Uber has announced that it will be running a bug bounty program to reward hackers who find security flaws in company software.

For those who were previously unaware of bug bounty programs, they reward hackers who find weaknesses in the security features of apps. Uber has been testing its platform for a year, and will now launch the program on the HackerOne bug bounty platform.

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Uber joins Microsoft, Google and Facebook in bug bounty program

Instead of having hackers exploit the weaknesses in a system, bug bounty programs essentially make hackers work for a company by revealing points of entry. Many companies, including Microsoft, Google and Facebook, have similar programs.

Collin Greene, the man behind the Uber program, used to work at Facebook with HackerOne CTO Alex Rice setting up a similar scheme. However Uber has built in some unique features.

The company is trying to be as transparent as possible when it comes to rules and payments. Some other programs have run into problems due to a lack of structure.

Payment structure clear and simple

Uber doesn’t want to enter into negotiations with hackers who find a bug. The company says that it will pay up to $10,000 to those who find a critical bug.

Those who find a steady stream of bugs will be rewarded under the terms of a loyalty program. “There is actually only a small pool [of qualified researchers] who can find bugs in these applications, a small percentage and you want to grab their attention and keep it,” Greene explained.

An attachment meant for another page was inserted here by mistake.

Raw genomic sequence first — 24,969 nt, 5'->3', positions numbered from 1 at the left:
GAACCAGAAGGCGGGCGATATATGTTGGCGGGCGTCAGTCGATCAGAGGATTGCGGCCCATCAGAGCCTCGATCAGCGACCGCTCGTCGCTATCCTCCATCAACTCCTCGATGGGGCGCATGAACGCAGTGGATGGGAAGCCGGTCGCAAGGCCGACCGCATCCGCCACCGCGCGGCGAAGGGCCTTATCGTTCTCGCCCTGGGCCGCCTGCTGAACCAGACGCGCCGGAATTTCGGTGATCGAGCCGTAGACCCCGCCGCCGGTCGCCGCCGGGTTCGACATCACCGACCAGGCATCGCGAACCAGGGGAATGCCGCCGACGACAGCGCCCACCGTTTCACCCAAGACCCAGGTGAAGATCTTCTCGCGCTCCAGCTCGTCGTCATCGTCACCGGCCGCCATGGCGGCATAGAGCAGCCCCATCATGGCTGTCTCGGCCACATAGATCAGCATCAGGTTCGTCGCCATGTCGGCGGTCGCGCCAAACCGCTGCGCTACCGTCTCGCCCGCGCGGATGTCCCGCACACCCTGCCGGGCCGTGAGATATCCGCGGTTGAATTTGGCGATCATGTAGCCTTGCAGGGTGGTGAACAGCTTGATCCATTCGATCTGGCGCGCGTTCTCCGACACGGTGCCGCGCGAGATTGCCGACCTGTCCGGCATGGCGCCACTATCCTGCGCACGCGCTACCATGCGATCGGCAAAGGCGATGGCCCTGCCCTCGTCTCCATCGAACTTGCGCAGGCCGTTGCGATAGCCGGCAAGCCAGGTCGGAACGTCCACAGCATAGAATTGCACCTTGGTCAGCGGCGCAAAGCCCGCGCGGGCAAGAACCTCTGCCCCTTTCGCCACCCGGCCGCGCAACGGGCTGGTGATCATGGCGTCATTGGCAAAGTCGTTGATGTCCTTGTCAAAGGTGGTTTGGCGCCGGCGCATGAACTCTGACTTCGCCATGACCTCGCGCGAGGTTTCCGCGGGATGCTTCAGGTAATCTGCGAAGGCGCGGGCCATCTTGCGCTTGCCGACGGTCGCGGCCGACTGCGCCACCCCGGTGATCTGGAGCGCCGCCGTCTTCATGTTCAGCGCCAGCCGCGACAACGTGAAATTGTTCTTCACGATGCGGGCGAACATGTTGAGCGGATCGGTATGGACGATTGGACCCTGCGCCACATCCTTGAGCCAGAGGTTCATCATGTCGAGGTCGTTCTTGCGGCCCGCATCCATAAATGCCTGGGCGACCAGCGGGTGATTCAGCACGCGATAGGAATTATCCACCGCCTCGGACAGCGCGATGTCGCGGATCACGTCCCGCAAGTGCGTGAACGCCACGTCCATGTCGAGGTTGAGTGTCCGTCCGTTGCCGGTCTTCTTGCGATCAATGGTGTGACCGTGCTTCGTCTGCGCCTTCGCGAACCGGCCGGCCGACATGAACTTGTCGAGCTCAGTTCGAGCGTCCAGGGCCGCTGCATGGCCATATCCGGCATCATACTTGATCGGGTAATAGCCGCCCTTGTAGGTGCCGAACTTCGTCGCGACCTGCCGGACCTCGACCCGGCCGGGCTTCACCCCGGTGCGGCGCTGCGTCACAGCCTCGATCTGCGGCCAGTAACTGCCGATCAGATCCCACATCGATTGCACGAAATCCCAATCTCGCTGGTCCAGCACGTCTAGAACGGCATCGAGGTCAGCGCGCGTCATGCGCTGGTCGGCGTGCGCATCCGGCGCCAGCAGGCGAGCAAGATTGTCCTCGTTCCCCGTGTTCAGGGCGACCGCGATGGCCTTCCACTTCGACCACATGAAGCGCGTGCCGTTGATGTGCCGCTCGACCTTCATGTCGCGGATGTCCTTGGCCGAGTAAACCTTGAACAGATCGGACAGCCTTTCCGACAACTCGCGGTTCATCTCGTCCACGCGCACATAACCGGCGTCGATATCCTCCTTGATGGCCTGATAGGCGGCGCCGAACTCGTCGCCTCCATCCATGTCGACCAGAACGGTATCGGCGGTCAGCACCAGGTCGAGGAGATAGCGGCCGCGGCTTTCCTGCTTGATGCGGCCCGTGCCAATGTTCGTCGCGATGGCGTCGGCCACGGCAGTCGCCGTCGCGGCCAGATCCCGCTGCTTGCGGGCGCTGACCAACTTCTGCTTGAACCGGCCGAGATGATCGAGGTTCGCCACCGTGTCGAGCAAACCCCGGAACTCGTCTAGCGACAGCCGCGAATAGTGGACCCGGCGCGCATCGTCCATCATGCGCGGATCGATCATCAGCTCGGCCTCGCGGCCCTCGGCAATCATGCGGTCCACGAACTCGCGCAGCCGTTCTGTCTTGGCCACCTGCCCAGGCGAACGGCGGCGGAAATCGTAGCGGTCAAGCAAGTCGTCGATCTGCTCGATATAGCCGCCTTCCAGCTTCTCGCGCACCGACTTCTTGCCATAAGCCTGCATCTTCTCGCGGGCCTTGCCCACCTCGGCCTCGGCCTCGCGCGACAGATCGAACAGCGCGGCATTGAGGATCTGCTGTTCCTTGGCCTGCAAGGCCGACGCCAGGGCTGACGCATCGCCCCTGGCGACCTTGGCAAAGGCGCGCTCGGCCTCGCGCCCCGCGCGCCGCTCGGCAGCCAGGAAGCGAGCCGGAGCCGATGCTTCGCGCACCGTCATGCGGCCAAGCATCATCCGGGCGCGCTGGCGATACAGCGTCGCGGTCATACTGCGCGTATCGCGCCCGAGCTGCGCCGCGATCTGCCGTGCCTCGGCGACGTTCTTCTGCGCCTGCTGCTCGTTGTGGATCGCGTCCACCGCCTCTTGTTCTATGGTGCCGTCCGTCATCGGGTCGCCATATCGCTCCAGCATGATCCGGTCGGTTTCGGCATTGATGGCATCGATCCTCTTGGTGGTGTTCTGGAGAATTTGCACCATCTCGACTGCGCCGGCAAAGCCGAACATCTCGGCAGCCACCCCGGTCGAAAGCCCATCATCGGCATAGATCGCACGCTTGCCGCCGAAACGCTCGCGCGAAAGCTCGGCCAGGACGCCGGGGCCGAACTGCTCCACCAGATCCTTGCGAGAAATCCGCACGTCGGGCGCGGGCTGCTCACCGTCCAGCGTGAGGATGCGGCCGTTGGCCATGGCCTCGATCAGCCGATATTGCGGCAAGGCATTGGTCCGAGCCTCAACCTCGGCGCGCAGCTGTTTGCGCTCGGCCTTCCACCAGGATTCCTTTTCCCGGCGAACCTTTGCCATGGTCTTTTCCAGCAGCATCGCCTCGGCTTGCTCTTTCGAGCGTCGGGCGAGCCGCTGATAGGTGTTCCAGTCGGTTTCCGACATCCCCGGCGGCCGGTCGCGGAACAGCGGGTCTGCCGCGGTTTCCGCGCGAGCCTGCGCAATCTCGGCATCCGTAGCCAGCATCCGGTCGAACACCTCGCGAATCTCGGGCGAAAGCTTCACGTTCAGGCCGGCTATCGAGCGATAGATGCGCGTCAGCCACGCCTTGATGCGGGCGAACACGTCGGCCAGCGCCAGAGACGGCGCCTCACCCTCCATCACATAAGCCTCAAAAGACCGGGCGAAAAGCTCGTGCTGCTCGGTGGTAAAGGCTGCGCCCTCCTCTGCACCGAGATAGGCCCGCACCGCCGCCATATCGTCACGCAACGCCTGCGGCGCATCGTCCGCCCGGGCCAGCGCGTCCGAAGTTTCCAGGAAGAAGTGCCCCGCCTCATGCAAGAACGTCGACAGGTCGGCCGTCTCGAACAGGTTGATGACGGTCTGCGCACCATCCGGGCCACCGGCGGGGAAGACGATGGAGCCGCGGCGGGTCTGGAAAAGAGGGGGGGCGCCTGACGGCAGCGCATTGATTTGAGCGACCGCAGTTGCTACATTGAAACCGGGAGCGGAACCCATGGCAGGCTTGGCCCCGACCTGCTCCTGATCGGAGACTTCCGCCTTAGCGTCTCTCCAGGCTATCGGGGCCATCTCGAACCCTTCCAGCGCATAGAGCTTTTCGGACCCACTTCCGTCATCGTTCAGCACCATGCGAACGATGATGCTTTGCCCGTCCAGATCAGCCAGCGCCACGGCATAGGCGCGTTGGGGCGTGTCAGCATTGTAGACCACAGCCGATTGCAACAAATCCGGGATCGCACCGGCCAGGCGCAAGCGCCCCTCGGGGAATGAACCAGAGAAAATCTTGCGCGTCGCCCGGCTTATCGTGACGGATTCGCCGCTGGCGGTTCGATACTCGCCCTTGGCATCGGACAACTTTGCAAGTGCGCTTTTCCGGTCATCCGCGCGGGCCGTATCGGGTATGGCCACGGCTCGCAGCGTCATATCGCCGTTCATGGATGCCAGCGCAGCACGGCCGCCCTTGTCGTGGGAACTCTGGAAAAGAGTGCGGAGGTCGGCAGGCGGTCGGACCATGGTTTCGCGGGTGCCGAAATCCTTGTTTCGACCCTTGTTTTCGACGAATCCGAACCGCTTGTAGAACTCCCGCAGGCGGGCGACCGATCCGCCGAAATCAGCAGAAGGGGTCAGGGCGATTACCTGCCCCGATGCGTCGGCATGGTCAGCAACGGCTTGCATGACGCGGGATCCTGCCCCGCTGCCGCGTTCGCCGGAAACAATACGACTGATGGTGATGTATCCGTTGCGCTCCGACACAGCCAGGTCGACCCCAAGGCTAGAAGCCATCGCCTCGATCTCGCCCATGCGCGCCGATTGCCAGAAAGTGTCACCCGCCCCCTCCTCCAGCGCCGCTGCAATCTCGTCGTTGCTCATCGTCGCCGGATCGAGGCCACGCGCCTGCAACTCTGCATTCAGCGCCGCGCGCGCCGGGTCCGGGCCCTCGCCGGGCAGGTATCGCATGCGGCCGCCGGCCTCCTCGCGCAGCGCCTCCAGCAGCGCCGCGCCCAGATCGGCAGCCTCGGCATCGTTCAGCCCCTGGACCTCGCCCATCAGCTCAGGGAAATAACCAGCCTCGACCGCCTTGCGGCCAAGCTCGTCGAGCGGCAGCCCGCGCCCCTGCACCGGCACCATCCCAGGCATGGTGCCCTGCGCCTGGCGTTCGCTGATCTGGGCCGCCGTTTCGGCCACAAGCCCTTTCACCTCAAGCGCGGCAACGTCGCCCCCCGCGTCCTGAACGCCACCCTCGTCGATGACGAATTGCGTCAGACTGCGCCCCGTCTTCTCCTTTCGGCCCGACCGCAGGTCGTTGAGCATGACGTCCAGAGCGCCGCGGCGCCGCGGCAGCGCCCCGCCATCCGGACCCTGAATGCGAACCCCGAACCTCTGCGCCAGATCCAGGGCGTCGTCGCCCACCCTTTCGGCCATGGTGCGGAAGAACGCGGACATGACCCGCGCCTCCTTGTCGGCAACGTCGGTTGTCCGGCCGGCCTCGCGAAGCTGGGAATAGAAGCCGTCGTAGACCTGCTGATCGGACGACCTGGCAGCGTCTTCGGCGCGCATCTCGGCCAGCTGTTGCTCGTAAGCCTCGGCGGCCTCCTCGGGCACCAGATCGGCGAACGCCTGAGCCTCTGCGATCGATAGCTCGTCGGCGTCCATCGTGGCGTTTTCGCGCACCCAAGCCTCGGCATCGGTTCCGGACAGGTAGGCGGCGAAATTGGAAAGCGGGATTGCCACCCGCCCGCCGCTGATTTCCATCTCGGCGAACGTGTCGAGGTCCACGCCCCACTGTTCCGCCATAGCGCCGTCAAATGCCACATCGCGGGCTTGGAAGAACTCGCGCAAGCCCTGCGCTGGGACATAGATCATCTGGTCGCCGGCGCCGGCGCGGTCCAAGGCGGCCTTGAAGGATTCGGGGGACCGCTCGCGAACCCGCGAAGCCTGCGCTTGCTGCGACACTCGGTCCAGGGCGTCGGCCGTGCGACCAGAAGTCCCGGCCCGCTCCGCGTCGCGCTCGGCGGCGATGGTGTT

Uber is essentially gamifying bug finding in order to keep hackers interested. The loyalty program launches May 1 and will run for 90 days. Should a hacker find 4 bugs in that time period they will be rewarded with a bonus when they report the fifth and any subsequent bugs.

The bonus is worth 10% of the average payout for the other bugs found in that time period. Uber is also offering a document known as “The Treasure Map” in order to give hackers a head start. The document offers tips on where to start looking for bugs.

“We look at code and think like hackers and find security vulnerabilities. [The participants] get our accumulated wisdom about the code base and the areas where bugs are most likely to be found,” Greene said.

Uber striving for more secure platform

Beta testing involved 200 hackers who worked to perfect the final program. HackerOne CTO Alex Rice says that he has never seen a company collect feedback in this way before launching a program.

“Uber started out like all HackerOne customers running a private pilot but their program was unique in that they put a special emphasis on collecting feedback from hackers on how to best structure their program to make it effective. From here, they worked with us at HackerOne to create features needed to run the loyalty program,” Rice told TechCrunch.

The aim is to eliminate weaknesses so that they become harder and harder to find. Payments will increase as the security flaws become more difficult to spot. Uber gets to improve the security of its software and hackers get paid for the efforts. It’s a win-win situation that stands to benefit both parties.

If you’ve got the requisite skills you might be able to make a pretty penny finding security flaws in the Uber app.